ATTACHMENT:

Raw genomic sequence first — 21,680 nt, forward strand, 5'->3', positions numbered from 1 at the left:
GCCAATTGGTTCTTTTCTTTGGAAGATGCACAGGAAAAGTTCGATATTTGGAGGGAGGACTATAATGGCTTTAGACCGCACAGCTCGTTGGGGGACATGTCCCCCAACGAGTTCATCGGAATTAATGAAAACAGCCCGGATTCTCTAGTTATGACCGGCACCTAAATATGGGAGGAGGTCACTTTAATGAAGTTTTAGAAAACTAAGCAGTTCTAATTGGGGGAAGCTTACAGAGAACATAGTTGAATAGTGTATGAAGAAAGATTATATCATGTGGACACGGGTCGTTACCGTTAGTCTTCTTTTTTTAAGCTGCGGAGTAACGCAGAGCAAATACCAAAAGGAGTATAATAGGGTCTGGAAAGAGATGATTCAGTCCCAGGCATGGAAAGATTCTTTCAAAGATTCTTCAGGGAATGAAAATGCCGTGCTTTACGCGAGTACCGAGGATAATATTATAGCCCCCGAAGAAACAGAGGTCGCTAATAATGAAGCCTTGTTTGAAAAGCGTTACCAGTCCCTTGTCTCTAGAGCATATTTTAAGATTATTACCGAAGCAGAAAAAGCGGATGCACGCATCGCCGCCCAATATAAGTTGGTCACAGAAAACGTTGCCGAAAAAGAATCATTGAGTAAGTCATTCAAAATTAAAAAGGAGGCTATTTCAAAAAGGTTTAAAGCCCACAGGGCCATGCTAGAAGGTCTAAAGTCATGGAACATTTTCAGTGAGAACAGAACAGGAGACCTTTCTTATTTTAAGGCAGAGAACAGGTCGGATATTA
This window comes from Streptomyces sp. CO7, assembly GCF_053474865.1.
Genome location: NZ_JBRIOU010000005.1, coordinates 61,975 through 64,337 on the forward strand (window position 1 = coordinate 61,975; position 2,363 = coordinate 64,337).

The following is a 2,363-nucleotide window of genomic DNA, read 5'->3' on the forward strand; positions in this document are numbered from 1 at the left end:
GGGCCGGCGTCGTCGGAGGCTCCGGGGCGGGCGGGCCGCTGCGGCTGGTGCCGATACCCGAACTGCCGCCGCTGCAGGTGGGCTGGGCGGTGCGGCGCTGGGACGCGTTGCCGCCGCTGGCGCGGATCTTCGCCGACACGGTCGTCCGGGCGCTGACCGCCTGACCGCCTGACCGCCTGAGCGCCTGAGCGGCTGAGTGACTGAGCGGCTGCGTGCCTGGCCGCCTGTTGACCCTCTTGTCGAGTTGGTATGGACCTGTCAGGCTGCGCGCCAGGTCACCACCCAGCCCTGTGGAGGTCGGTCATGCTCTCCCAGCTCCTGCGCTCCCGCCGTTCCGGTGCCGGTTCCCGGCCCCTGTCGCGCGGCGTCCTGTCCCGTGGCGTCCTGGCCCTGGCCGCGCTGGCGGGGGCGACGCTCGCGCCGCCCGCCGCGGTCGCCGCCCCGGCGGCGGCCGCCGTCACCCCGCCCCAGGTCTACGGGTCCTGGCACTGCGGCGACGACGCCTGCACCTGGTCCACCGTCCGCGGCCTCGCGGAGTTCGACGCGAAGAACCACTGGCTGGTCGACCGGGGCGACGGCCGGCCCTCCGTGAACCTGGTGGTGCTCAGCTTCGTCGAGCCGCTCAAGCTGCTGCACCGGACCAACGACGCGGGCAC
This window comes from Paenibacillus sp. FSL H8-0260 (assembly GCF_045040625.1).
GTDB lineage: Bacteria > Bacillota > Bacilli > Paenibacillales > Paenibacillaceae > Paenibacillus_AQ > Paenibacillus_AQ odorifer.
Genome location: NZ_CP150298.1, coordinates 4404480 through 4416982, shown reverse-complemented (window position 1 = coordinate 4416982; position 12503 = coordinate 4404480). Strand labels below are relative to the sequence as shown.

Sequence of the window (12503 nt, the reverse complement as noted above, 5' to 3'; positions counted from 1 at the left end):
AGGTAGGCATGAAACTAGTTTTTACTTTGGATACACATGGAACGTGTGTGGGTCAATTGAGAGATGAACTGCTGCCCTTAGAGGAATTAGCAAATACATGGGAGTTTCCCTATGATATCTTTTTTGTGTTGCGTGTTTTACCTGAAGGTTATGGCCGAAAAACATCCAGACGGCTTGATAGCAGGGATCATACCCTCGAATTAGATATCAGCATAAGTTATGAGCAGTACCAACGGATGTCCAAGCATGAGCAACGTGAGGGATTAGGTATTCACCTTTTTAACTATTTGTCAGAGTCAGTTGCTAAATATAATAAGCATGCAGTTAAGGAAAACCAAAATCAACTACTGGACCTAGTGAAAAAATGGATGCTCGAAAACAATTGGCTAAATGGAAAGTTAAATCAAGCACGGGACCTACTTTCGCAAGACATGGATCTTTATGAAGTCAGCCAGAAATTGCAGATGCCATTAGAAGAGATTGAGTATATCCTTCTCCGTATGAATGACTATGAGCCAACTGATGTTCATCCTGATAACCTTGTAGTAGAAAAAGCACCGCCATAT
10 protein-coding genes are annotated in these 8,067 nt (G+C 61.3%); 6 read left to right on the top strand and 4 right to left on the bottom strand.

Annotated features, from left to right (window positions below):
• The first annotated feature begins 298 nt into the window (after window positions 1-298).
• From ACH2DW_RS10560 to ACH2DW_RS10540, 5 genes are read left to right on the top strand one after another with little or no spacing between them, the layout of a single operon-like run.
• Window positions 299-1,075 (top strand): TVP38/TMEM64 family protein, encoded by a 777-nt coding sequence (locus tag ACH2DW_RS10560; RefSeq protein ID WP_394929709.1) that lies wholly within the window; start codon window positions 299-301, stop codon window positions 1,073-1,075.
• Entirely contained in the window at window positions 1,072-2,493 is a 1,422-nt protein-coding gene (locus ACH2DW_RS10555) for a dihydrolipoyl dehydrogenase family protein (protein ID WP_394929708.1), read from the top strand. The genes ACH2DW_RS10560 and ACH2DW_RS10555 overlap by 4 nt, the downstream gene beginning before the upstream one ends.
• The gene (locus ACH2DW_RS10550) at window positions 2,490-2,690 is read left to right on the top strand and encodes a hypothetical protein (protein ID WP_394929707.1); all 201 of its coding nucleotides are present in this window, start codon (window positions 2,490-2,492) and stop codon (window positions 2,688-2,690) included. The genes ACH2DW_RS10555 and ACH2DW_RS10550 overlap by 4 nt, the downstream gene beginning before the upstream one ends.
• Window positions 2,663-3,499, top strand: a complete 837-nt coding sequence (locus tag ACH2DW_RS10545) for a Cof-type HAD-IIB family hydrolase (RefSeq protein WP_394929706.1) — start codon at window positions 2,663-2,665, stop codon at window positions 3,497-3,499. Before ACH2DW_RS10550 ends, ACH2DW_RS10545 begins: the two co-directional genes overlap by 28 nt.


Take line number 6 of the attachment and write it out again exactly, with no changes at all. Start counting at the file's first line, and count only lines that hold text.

GGGCCGGCGTCGTCGGAGGCTCCGGGGCGGGCGGGCCGCTGCGGCTGGTGCCGATACCCGAACTGCCGCCGCTGCAGGTGGGCTGGGCGGTGCGGCGCTGGGACGCGTTGCCGCCGCTGGCGCGGATCTTCGCCGACACGGTCGTCCGGGCGCTGACCGCCTGACCGCCTGACCGCCTGAGCGCCTGAGCGGCTGAGTGACTGAGCGGCTGCGTGCCTGGCCGCCTGTTGACCCTCTTGTCGAGTTGGTATGGACCTGTCAGGCTGCGCGCCAGGTCACCACCCAGCCCTGTGGAGGTCGGTCATGCTCTCCCAGCTCCTGCGCTCCCGCCGTTCCGGTGCCGGTTCCCGGCCCCTGTCGCGCGGCGTCCTGTCCCGTGGCGTCCTGGCCCTGGCCGCGCTGGCGGGGGCGACGCTCGCGCCGCCCGCCGCGGTCGCCGCCCCGGCGGCGGCCGCCGTCACCCCGCCCCAGGTCTACGGGTCCTGGCACTGCGGCGACGACGCCTGCACCTGGTCCACCGTCCGCGGCCTCGCGGAGTTCGACGCGAAGAACCACTGGCTGGTCGACCGGGGCGACGGCCGGCCCTCCGTGAACCTGGTGGTGCTCAGCTTCGTCGAGCCGCTCAAGCTGCTGCACCGGACCAACGACGCGGGCAC